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Opinion News
February 29,2016

Winning ideas

Fatima Arif

Our time is often referred to as the digital age;anyone with access to the internet can start a global conversation. This trend has become a common phenomenon since the advent of social media. Everyone turns to social media to express themselves. It is no longer possible to miss out on any incident, no matter what its scale or whether it is local or global. One’s interest, or lack thereof, in a specific topic doesn’t carry much weight either. With each passing day, blocking out the information overload is becoming more difficult.

In the past, there were very few avenues through which people could express their opinion and get the attention of the traditional media. If small-scale efforts didn’t work, the last resort was to take to the streets. The 1970s were marked by such street protests calling for change.

Today, we can connect and communicate like never before. Access to the rest of the world is just a click away and social media platforms have played a key role in connecting people from across the globe. However, the magnitude of social media is both its blessing and its curse. At times, the medium brings out the worst in individuals.

Conservation and climate change topics are no exceptions and feathers get ruffled during online discourse – it does not matter whether the topic is illegal hunting, food security, melting glaciers, droughts and floods due to unpredictable weather patterns, extinctions or the mistreatment of animals.

Not only are people aware of these subjects, they use social media to get involved in various ways – from sharing their opinions to supporting various conservation campaigns. They show their support by making the simple pledge to symbolically adopt animals that might not even exist in their home countries. The large-scale involvement of people from around the globewas exemplified by the various campaigns that were conducted prior to the UN Climate Change Conference (COP21) in Paris in December 2015.

Apart from being a source of information, social media has provided a space for like-minded people to connect and join forces in searching for solutions for a sustainable planet.Organisations are using this medium to connect with their audience directly, educating them about the environment and coming up with practical solutions.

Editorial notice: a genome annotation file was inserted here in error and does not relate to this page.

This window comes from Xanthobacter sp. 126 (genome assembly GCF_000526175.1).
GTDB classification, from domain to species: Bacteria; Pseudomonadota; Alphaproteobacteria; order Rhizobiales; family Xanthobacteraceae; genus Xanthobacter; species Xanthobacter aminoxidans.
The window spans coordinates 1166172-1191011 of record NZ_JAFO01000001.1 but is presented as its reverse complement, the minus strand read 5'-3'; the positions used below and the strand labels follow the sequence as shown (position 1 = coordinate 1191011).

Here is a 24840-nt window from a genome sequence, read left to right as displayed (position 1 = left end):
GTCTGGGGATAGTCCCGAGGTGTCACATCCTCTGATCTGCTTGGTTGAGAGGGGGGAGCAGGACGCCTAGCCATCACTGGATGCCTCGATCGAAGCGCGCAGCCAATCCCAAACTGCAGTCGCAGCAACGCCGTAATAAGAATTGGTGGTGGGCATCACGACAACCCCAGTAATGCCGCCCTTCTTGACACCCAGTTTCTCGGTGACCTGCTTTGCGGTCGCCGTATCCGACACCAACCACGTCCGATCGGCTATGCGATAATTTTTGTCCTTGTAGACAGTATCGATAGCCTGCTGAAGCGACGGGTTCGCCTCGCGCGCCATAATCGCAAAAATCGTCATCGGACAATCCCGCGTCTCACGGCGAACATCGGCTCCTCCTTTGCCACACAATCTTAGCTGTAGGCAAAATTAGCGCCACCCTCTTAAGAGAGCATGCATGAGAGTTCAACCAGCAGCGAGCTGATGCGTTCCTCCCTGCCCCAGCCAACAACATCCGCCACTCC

Despite all the positive effects of social media, one cannot ignore its negative aspects. The trend of negative discourse is too intense to be ignored. At times, while expressing their views, people lose the ability to centre themselves in the heat of the moment and get carried away to the extent that they openly call for violence.

The issues concerning conservation are very complex. Despite all the scientific research, conversations about climate change between those who deny it and those who don’t become contentious. Instead of working towards solutions, the dialogue devolves into a heated ping-pong match between the two sides. Very quickly, both sides start accusing each other of conspiracies.

One of the reasons that many resort to suchbrash attitude is the lack of accountability for what is said in cyberspace. The cover of anonymity gives people further room to operate as they please. Freedom of expression should be tempered with responsibility,but the luxury of hiding behind online anonymity is taken as a free pass to avoid responsibility.

In the context of conservation and climate change, it seems that the louder voices have the least understanding about these topics. The undercurrent is that as long as one is passionate, the scientific facts can be ignored. It all goes downhill from there and no one emerges victorious. Passion that is not backed by facts and practical solutions, ends up hurting the cause. This is especially true when it comes to the countries like Pakistan, where many still consider climate change to be a ‘Western concept’, despite the fact that we are amongst the top ten most-affected countries. The frequent floods, droughts, changing weather patterns, declining groundwater levels and endangered species should serve as the writing on the wall, which proves that climate change needs our attention and sustainable solutions.

It is important for any practical, long-term results that there be a connection between on-the-ground and virtual campaigns. It is time to stop using cyberspace as a veritable battleground. Violent rants on social media are not going to change anything. A good starting point is for peopleto start taking responsibility for their online activities and use this powerful medium responsibly. If it is used in the right manner, this medium could be of great service.

Seth Godin said, “Ideas that spread, win.”

When global communication is just a click away, spreading good ideas will ensure that we are able to pass on nature’s gifts to future generations, so that they can enjoy them the way we have been able to. Considering the current state of the world, spreading wrong ideas is not something that we can afford.

Twitter: FatimaArif


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